Mentions: Recent studies have suggested that NK cells previously activated by cytokines or by ligation of their activating NK receptors (including FcR) display memory-like phenotypes, which cause them to respond more robustly to reactivation [29]. Because primary infection with a low dose of IOE does not confer a protective memory response, we hypothesized that E. muris infection may differentially activate innate immune cells and induce a different cytokine environment that promotes the differentiation of NK cells into a memory phenotype. Thus, we examined the levels of cytokines that are known to promote the survival, proliferation, IFN-γ production and cytotoxicity of NK cells, namely IL-12, IL-15, and IL-18, in the liver of infected mice. We also measured the level of IL-10 in these mice, which is known to impair protective primary and memory immune responses against Ehrlichia [26,30]. LMNCs from E. muris-infected mice were harvested 3, 5, 7 and 14 DPI and cells were stimulated with E. muris Ags. Compared with IOE-infected mice, LMNCs from E. muris-infected mice secreted higher levels of IL-12 and IFN-γ at 7 and 14 DPI and a higher level of IL-15 at 14 DPI. Fig 13A–13C. In contrast, we detected higher production of IL-10 by LMNCs from IOE-infected mice at 7 and 14 DPI as compared with E. muris-infected mice Fig 13D.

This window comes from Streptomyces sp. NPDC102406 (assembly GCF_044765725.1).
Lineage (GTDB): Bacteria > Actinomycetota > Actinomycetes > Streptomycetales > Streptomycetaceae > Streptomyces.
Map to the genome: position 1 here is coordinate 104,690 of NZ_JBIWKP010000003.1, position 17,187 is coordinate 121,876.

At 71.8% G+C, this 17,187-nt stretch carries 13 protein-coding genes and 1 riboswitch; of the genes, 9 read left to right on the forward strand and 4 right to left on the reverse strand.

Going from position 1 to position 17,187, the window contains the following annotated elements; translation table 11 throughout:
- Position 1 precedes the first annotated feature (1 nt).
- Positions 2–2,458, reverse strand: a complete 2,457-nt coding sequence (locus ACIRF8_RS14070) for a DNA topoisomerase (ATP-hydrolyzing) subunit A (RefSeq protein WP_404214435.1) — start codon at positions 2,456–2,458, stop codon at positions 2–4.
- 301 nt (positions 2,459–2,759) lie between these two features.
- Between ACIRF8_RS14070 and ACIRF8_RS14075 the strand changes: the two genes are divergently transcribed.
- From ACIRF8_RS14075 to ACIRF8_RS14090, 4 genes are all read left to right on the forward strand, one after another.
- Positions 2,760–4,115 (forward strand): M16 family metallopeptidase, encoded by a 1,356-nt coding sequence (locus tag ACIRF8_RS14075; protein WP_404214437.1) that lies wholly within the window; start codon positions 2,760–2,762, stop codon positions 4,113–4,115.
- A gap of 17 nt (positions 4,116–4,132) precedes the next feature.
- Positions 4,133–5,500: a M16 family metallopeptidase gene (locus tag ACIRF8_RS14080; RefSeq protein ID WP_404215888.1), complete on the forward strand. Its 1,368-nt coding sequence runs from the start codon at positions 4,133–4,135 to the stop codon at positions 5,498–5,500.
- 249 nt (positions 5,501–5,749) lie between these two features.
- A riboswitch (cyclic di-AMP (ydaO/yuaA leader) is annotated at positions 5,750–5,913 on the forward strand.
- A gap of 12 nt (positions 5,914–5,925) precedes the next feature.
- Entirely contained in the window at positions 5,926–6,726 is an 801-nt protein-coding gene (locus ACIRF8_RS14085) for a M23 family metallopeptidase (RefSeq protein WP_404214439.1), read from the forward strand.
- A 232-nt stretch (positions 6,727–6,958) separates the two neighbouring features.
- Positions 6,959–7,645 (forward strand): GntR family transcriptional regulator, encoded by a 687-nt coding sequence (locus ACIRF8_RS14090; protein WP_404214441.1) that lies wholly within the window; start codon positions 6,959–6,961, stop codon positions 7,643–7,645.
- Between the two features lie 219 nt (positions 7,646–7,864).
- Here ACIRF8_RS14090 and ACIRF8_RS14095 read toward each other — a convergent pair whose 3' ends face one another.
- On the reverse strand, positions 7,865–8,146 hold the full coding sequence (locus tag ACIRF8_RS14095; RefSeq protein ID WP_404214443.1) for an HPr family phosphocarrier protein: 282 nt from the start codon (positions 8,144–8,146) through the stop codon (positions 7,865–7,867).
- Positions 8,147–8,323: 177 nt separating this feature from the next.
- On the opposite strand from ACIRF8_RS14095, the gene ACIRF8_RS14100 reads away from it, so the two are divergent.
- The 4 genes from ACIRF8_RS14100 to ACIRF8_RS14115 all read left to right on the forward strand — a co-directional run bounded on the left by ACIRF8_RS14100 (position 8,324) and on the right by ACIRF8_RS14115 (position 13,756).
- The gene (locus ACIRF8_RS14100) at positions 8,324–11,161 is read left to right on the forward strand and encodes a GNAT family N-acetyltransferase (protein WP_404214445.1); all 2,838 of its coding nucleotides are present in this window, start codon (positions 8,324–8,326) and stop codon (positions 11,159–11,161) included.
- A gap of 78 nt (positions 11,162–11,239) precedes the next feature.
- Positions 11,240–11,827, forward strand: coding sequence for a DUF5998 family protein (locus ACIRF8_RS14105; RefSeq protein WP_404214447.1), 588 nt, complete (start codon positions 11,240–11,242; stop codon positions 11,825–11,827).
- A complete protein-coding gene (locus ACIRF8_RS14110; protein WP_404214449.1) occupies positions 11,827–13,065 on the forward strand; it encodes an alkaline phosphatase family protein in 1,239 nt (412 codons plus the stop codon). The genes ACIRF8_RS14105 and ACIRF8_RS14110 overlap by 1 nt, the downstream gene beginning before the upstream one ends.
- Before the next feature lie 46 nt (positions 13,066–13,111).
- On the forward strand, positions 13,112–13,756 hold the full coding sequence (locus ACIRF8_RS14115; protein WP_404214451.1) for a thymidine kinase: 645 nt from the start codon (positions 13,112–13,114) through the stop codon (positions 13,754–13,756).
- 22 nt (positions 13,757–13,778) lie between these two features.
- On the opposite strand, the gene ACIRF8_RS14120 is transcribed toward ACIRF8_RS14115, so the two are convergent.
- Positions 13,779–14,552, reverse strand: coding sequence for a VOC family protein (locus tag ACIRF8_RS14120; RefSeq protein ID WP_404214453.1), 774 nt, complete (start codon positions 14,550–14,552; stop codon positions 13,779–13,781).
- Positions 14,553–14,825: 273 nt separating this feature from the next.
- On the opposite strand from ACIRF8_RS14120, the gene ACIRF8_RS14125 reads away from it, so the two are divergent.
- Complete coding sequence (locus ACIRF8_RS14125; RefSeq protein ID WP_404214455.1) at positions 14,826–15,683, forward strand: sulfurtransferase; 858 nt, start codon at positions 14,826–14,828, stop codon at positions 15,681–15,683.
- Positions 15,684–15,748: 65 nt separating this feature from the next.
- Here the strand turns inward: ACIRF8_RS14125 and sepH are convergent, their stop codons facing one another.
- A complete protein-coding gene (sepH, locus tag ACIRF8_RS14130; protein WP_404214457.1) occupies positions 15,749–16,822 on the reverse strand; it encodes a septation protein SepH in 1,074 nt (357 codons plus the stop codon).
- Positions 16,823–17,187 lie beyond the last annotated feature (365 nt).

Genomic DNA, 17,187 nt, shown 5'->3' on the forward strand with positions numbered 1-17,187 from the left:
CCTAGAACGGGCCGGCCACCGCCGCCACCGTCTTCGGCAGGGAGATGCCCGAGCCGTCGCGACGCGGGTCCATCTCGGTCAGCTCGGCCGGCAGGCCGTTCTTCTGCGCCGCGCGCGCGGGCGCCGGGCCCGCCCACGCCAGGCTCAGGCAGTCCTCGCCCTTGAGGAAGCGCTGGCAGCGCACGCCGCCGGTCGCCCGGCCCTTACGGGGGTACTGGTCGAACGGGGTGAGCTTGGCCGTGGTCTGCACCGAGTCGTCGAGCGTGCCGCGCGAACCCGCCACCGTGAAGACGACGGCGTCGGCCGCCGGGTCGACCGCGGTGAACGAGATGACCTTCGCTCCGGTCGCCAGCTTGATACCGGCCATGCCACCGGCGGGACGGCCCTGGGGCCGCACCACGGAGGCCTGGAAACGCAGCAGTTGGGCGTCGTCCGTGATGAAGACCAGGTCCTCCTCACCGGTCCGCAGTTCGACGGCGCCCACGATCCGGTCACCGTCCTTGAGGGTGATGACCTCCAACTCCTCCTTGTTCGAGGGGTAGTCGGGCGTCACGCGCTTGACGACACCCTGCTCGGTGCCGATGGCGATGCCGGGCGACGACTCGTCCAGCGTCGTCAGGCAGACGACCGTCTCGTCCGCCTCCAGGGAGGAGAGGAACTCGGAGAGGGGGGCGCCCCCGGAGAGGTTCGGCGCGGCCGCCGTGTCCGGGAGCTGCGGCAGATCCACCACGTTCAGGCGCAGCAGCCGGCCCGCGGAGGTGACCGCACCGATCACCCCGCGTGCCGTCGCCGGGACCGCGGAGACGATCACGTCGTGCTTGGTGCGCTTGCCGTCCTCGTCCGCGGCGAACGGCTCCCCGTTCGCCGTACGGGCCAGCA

NK Cell-Mediated Regulation of Protective Memory Responses against Intracellular Ehrlichial Pathogens.

Habib S, El Andaloussi A, Hisham A, Ismail N - PLoS ONE (2016)

E. muris induces an optimal cytokine environment that promotes induction and maintenance of memory-like NK cells.Cultured supernatants of liver mononuclear cells (LMNCs) harvested 3, 5, 7 and 14 DPI from E. muris-primed mice and stimulated in vitro with E. muris Ag contained significantly higher levels of IL-12 (A), IL-15 (B) and IFN-γ (C) compared to LMNCs from naïve mice and IOE-primed mice. On the other hand, LMNC culture supernatant from IOE-primed mice contained higher levels of IL-10 as compared to naïve mice and E. muris-primed mice (D). *, ** indicate P < 0.05 and P < 0.01, respectively. Data are presented as the means ± SD of 3 mice/ group and are representative of two independent experiments.